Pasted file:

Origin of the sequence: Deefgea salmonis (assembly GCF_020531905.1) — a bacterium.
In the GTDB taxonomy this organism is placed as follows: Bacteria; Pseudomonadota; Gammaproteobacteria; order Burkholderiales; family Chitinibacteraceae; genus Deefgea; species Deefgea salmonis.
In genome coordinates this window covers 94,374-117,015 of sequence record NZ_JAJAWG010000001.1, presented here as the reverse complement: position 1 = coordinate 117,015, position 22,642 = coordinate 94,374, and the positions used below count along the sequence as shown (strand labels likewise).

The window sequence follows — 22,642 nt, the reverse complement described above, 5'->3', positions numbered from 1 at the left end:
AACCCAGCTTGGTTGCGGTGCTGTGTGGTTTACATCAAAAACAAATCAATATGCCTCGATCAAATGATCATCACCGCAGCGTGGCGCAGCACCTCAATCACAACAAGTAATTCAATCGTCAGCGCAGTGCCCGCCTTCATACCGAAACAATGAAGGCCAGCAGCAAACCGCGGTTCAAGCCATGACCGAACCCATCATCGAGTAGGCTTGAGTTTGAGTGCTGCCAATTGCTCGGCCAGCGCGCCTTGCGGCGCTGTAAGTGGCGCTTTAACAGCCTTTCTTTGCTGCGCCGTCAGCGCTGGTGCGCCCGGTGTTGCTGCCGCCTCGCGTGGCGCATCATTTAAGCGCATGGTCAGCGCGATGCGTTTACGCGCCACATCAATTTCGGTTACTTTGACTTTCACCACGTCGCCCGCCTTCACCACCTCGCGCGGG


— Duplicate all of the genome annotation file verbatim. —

Origin of the sequence: Deefgea salmonis (assembly GCF_020531905.1) — a bacterium.
In the GTDB taxonomy this organism is placed as follows: Bacteria; Pseudomonadota; Gammaproteobacteria; order Burkholderiales; family Chitinibacteraceae; genus Deefgea; species Deefgea salmonis.
In genome coordinates this window covers 94,374-117,015 of sequence record NZ_JAJAWG010000001.1, presented here as the reverse complement: position 1 = coordinate 117,015, position 22,642 = coordinate 94,374, and the positions used below count along the sequence as shown (strand labels likewise).

The window sequence follows — 22,642 nt, the reverse complement described above, 5'->3', positions numbered from 1 at the left end:
AACCCAGCTTGGTTGCGGTGCTGTGTGGTTTACATCAAAAACAAATCAATATGCCTCGATCAAATGATCATCACCGCAGCGTGGCGCAGCACCTCAATCACAACAAGTAATTCAATCGTCAGCGCAGTGCCCGCCTTCATACCGAAACAATGAAGGCCAGCAGCAAACCGCGGTTCAAGCCATGACCGAACCCATCATCGAGTAGGCTTGAGTTTGAGTGCTGCCAATTGCTCGGCCAGCGCGCCTTGCGGCGCTGTAAGTGGCGCTTTAACAGCCTTTCTTTGCTGCGCCGTCAGCGCTGGTGCGCCCGGTGTTGCTGCCGCCTCGCGTGGCGCATCATTTAAGCGCATGGTCAGCGCGATGCGTTTACGCGCCACATCAATTTCGGTTACTTTGACTTTCACCACGTCGCCCGCCTTCACCACCTCGCGCGGG